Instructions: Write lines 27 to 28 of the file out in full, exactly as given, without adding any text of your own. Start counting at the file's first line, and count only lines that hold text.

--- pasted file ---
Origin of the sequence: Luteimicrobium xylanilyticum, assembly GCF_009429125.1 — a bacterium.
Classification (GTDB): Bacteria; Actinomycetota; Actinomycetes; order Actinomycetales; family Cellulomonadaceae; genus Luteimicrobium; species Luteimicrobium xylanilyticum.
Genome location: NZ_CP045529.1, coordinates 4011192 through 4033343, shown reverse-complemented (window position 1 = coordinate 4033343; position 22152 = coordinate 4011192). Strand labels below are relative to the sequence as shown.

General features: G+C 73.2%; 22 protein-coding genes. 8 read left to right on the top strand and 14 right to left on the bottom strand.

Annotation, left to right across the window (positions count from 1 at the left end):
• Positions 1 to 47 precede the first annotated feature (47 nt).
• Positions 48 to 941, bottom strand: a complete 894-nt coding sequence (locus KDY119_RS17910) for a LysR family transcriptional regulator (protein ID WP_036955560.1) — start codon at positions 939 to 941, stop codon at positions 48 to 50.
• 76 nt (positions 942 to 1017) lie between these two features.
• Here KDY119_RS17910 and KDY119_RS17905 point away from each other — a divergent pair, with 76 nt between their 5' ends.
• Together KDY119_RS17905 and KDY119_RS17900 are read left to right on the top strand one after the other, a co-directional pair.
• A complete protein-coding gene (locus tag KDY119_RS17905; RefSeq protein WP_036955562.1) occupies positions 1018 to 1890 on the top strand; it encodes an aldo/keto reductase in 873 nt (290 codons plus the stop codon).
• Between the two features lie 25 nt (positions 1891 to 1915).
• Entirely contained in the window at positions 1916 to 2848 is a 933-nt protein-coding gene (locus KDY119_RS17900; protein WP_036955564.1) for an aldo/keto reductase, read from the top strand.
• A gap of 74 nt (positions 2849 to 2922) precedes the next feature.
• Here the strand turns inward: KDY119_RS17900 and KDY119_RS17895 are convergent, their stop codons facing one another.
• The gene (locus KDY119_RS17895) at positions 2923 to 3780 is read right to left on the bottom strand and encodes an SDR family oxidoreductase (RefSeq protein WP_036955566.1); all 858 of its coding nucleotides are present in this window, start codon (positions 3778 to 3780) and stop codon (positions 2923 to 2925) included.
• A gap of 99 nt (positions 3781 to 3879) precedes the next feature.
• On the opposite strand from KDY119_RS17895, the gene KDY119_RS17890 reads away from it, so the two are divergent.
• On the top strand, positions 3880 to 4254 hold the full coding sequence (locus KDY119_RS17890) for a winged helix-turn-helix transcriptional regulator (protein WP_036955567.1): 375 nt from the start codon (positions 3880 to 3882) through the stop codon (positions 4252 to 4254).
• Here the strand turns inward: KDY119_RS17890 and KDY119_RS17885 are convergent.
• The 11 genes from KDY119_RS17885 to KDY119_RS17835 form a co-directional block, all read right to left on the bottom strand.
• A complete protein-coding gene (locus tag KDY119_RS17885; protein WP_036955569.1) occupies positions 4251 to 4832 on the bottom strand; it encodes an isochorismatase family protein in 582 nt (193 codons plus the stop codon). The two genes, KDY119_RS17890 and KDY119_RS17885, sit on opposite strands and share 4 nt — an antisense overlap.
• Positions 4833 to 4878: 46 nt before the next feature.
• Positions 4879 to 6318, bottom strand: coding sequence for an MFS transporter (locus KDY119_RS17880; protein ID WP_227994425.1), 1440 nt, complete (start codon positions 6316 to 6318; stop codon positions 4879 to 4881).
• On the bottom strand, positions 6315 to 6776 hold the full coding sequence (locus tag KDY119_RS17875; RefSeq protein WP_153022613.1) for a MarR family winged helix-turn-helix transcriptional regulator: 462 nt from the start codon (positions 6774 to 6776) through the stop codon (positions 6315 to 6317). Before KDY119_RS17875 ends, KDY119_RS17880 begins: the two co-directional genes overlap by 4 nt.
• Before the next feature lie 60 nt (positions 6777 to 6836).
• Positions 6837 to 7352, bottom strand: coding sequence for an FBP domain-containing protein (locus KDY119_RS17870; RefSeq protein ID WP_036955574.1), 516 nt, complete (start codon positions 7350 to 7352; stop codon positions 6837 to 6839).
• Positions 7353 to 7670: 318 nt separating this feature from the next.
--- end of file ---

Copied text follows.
• Positions 6837 to 7352, bottom strand: coding sequence for an FBP domain-containing protein (locus KDY119_RS17870; RefSeq protein ID WP_036955574.1), 516 nt, complete (start codon positions 7350 to 7352; stop codon positions 6837 to 6839).
• Positions 7353 to 7670: 318 nt separating this feature from the next.